There may be no more polarizing figure in mixed martial arts than UFC welterweight contender Nick Diaz. Some fans adore him. Others can't stand him. And there are some who simply scratch their heads and throw their hands up, completely baffled by the things he says and does.
Journalists have agonized over keyboards trying to explain his personality and motivations, to almost no avail. Diaz is a riddle. But to hear him tell it, it shouldn't be quite so difficult to understand him.
"You see me. What you see is what you get," he said during Wednesday's open workouts in Las Vegas. "You get real martial arts, you get real fighting, you get a real warrior mentality. Some people aren’t mature enough to handle it. This isn't soccer. i have no problem being sportsmanlike about this whole thing. I understand it’s a sporting event. But to me this is a fight. I’m not going to let things change that to help this sport become what it is. I think this sport is what it is. I don't worry about looking good. I do what I've got to do to survive, to keep my teeth in my head, and my head on my shoulders. I apologize to whoever can’t put that together and understand that."
Walkout Shirts: Nick Diaz | Carlos Condit | Roy Nelson
That remarkably lucid description at least defines Nick Diaz, the fighter, which is perhaps all we can truly hope for.
Diaz (26-7, 1 no contest), who faces Carlos Condit in an interim welterweight title fight at Saturday's UFC 143, was his usual self during the media scrum, sometimes mesmerizing, sometimes mystifying, and often, both.
He spent time talking about his interest in triathlons, his disinterest in pandering to cameras, and of course, the fight.
He voiced no disappointment that he wasn't facing welterweight champion Georges St-Pierre, who is currently on the mend after knee surgery, saying that his upcoming bout with Condit "just feels like the next fight," and nothing more.
But he also praised Condit's fighting style. While he has criticized St-Pierre for trying to win on points rather than going for the finish, he offered up no such issues with Condit, an aggressive, well-rounded opponent who has won 12 of his last 13 fights, including 11 finishes.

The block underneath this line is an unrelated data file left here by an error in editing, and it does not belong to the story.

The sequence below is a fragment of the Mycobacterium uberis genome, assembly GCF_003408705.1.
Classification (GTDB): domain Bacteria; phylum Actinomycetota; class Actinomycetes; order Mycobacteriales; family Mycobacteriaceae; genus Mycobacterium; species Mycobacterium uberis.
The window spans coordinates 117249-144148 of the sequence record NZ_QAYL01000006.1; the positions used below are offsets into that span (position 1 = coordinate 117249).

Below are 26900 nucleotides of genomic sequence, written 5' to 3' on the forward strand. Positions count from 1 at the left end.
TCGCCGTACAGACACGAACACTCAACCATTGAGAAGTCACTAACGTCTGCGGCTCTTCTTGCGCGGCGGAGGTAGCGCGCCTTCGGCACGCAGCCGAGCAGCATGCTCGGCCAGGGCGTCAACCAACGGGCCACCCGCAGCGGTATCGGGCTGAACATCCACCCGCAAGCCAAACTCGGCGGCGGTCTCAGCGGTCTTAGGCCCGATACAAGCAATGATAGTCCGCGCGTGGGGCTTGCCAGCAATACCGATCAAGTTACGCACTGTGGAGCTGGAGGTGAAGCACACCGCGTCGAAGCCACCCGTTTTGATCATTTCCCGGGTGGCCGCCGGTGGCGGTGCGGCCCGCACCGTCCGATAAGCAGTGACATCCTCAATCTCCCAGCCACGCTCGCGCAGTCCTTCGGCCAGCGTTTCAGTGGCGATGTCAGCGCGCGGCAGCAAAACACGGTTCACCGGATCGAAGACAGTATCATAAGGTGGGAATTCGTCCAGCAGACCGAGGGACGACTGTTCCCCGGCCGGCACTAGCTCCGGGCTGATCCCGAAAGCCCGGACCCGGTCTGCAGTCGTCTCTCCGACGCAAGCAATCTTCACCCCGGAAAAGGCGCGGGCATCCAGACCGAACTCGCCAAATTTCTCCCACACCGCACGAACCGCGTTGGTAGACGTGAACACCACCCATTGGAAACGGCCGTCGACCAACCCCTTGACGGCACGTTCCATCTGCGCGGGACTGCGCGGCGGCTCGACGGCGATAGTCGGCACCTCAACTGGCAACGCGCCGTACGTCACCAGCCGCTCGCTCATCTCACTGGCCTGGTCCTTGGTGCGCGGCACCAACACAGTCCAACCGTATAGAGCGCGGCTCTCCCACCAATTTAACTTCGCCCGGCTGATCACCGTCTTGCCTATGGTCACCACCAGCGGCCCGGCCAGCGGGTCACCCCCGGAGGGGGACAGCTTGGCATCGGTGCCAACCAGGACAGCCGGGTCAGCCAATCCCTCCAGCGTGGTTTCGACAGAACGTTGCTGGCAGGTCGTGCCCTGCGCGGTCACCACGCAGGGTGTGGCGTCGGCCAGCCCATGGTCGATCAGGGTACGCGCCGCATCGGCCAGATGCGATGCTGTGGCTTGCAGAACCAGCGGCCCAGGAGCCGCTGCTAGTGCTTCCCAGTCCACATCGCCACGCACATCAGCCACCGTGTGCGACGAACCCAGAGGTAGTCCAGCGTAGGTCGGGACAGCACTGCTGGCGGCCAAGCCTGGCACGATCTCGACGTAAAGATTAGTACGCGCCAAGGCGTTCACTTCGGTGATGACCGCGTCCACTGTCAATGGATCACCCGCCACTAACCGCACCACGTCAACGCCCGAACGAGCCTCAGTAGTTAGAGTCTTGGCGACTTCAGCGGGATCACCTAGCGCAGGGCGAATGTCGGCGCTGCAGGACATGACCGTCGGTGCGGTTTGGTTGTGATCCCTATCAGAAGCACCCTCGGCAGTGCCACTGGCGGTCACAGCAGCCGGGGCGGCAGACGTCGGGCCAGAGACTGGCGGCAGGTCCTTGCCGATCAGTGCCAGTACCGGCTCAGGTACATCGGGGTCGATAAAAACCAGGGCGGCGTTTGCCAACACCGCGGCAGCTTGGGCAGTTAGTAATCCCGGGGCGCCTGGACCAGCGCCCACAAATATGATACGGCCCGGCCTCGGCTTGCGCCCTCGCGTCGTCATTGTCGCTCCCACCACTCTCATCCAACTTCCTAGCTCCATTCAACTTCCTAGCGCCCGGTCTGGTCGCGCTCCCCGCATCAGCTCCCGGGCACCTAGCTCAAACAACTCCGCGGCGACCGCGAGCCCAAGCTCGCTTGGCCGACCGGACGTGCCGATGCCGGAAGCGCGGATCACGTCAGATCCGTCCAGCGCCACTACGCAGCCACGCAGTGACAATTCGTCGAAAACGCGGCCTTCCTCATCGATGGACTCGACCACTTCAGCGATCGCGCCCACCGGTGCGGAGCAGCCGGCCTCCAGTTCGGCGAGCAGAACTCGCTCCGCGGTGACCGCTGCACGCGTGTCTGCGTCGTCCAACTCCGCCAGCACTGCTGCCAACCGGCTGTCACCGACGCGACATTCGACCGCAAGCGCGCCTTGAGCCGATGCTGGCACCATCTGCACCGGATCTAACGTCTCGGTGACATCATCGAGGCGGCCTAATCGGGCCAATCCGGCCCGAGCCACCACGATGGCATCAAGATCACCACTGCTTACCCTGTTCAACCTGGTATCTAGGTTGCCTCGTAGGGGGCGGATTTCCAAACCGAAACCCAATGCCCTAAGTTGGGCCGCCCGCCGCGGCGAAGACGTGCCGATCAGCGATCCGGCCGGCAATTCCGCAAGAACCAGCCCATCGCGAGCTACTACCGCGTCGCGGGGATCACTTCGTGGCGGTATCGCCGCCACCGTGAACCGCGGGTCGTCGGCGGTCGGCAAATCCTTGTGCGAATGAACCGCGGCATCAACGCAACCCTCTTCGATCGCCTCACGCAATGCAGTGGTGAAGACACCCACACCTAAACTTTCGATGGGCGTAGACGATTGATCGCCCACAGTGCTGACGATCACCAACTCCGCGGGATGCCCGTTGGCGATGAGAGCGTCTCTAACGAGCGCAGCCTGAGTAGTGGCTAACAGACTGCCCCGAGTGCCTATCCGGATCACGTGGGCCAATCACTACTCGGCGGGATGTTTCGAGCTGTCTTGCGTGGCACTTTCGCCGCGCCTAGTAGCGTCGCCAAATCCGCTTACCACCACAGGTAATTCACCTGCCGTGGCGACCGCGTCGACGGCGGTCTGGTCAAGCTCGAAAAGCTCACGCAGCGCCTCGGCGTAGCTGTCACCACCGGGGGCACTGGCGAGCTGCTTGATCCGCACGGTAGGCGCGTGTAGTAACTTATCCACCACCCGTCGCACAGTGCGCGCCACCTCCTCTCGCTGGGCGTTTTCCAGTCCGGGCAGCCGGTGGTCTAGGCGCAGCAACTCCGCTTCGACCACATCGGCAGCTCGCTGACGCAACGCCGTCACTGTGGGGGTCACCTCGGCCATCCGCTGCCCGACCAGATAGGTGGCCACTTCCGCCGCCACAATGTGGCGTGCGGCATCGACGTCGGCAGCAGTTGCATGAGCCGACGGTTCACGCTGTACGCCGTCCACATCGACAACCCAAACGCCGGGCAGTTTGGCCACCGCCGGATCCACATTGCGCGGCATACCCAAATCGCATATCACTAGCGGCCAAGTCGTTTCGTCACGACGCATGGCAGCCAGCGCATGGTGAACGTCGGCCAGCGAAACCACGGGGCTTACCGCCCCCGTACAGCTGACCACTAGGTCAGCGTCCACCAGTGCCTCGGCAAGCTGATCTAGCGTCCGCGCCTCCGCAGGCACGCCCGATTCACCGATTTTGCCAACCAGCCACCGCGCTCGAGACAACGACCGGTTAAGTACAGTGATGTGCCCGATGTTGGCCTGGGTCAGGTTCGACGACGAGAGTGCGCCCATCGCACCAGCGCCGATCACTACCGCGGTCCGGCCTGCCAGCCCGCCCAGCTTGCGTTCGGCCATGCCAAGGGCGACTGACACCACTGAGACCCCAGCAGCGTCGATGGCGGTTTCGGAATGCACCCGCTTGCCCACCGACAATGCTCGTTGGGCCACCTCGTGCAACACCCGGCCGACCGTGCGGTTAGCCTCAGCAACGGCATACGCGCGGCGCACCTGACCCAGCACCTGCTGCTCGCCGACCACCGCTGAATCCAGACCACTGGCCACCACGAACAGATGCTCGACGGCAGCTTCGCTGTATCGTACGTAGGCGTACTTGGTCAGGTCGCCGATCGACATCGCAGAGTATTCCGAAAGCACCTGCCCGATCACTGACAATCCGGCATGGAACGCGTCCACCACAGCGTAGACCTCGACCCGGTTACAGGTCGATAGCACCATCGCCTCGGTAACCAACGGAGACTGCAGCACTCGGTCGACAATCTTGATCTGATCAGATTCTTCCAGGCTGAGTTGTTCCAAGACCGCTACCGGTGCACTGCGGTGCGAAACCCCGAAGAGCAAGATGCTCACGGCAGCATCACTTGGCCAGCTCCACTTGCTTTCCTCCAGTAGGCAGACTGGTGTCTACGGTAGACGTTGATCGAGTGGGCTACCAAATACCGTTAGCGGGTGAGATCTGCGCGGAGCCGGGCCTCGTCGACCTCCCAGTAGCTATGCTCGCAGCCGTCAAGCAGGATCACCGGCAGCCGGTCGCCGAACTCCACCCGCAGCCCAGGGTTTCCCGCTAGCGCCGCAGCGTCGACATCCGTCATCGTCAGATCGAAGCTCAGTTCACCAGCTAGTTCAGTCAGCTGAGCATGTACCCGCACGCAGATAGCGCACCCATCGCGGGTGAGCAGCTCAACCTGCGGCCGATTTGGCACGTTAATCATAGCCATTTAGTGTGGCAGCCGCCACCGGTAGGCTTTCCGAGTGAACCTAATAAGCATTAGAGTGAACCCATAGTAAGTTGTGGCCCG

That type of style is remarkably similar to Diaz's, so it's no surprise he likes what he sees.
"I think the way I fight and the way my opponent fights, we're both two guys that are ranked top level, top 10 and we’re both looking to get ahead on damage more so than worried about going on top or bottom," he said. "We just want to win the fight and it’s pretty much more a realistic fighting style. And that’s what I’m about, is about being realistic."
The winner takes the interim title and could set up a match with the returning St-Pierre later this year. St-Pierre has gone on the record saying he hopes that Diaz wins because he hopes to fight him down the line. The popular champion cited Diaz's "disrespect" towards him as motivation, calling him unprofessional and arrogant.
But Diaz says he's just being who he is, not who anyone else wants him to be.
"People try to say, 'Nick Diaz, he’s crazy or not crazy or fake crazy,'" he said. "I’m like, 'Hey, bro, what you see is what you get.' I’m not out here trying putting on an act like I'm crazy. In my opinion, everyone else is crazy. They’re the ones who put on an act for you, doing what they're told in front of the camera. The camera gives them a line and they say it 10 times over again, and then whoever goes back and they can  it out. They turn these guys into robots. I’m just not going to be that guy. Don't tell me I'm crazy. I'm out here acting natural. I'm the only one here being realistic out here about this sort of thing."